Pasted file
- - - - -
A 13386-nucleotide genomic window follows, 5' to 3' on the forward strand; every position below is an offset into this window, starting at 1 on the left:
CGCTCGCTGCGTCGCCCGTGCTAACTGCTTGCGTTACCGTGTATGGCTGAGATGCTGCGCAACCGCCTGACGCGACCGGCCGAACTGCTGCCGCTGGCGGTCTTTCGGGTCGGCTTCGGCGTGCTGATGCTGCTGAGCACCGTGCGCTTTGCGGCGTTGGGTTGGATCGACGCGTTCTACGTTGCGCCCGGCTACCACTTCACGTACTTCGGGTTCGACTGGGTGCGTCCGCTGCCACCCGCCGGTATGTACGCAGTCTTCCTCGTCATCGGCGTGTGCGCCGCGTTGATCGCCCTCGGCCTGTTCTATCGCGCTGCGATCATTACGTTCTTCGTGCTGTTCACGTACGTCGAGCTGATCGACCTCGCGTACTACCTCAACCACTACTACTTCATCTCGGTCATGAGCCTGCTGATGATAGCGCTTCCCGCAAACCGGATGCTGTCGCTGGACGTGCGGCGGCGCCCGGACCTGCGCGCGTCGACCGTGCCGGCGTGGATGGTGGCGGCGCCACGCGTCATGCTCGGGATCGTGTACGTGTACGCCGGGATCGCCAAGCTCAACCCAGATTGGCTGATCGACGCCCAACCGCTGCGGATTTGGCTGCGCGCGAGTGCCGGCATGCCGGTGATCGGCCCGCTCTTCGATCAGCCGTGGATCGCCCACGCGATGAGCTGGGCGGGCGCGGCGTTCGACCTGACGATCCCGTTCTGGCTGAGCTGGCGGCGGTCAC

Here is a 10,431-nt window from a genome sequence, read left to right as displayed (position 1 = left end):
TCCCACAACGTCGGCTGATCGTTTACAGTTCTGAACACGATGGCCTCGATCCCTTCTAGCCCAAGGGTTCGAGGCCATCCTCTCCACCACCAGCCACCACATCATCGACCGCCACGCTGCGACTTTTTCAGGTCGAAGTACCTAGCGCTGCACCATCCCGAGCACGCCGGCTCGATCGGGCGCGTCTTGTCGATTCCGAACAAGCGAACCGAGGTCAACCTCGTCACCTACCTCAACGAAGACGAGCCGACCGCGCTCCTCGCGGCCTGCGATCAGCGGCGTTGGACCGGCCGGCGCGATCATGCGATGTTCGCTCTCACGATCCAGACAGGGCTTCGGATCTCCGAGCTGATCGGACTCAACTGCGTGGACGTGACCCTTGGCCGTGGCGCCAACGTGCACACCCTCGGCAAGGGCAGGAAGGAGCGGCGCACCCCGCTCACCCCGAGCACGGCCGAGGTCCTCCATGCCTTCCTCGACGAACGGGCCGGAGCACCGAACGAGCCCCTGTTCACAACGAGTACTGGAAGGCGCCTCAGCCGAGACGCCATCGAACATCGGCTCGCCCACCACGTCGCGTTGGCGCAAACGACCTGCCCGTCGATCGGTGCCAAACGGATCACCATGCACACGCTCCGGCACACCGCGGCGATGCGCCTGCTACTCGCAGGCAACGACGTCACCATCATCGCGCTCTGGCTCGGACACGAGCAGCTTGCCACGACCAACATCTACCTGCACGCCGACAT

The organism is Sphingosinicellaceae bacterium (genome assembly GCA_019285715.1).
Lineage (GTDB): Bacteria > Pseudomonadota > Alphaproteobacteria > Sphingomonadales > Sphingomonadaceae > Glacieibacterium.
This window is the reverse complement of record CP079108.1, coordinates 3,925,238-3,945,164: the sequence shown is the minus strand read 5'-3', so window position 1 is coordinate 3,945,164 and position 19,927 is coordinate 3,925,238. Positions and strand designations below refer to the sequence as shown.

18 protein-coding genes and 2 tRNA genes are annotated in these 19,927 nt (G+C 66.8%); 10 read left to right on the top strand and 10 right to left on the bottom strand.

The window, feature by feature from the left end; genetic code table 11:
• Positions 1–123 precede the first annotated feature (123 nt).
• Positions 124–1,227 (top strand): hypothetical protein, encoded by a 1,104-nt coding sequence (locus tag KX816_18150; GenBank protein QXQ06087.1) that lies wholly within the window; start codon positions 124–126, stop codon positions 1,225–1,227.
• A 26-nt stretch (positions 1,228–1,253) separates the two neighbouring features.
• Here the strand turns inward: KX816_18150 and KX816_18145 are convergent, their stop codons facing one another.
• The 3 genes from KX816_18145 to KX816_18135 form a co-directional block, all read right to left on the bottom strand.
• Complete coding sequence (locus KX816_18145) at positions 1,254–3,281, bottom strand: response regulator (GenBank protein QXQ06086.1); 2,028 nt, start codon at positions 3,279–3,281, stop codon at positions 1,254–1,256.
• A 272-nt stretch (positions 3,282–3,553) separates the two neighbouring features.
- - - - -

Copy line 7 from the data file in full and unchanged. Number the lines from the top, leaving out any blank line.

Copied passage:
This window is the reverse complement of record CP079108.1, coordinates 3,925,238-3,945,164: the sequence shown is the minus strand read 5'-3', so window position 1 is coordinate 3,945,164 and position 19,927 is coordinate 3,925,238. Positions and strand designations below refer to the sequence as shown.